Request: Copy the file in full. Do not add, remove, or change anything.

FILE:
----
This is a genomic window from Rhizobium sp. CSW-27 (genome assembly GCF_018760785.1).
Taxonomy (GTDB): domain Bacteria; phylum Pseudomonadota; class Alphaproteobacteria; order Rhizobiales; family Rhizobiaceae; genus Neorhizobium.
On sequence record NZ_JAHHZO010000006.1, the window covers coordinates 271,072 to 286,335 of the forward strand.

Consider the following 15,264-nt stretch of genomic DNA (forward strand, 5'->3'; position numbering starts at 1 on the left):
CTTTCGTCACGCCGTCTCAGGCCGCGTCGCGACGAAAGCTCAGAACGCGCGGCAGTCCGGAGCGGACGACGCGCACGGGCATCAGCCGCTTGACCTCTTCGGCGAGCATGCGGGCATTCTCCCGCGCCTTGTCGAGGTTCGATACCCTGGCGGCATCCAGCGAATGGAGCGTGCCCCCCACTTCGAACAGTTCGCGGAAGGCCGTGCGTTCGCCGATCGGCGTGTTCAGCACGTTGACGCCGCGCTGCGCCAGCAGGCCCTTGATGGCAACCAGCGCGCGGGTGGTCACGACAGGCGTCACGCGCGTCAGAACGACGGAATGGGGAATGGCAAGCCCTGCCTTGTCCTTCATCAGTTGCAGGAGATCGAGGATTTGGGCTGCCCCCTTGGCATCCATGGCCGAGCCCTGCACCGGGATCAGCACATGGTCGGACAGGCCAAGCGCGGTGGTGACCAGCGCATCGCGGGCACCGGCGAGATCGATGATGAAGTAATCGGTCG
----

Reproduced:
This is a genomic window from Rhizobium sp. CSW-27 (genome assembly GCF_018760785.1).
Taxonomy (GTDB): domain Bacteria; phylum Pseudomonadota; class Alphaproteobacteria; order Rhizobiales; family Rhizobiaceae; genus Neorhizobium.
On sequence record NZ_JAHHZO010000006.1, the window covers coordinates 271,072 to 286,335 of the forward strand.

Consider the following 15,264-nt stretch of genomic DNA (forward strand, 5'->3'; position numbering starts at 1 on the left):
CTTTCGTCACGCCGTCTCAGGCCGCGTCGCGACGAAAGCTCAGAACGCGCGGCAGTCCGGAGCGGACGACGCGCACGGGCATCAGCCGCTTGACCTCTTCGGCGAGCATGCGGGCATTCTCCCGCGCCTTGTCGAGGTTCGATACCCTGGCGGCATCCAGCGAATGGAGCGTGCCCCCCACTTCGAACAGTTCGCGGAAGGCCGTGCGTTCGCCGATCGGCGTGTTCAGCACGTTGACGCCGCGCTGCGCCAGCAGGCCCTTGATGGCAACCAGCGCGCGGGTGGTCACGACAGGCGTCACGCGCGTCAGAACGACGGAATGGGGAATGGCAAGCCCTGCCTTGTCCTTCATCAGTTGCAGGAGATCGAGGATTTGGGCTGCCCCCTTGGCATCCATGGCCGAGCCCTGCACCGGGATCAGCACATGGTCGGACAGGCCAAGCGCGGTGGTGACCAGCGCATCGCGGGCACCGGCGAGATCGATGATGAAGTAATCGGTCG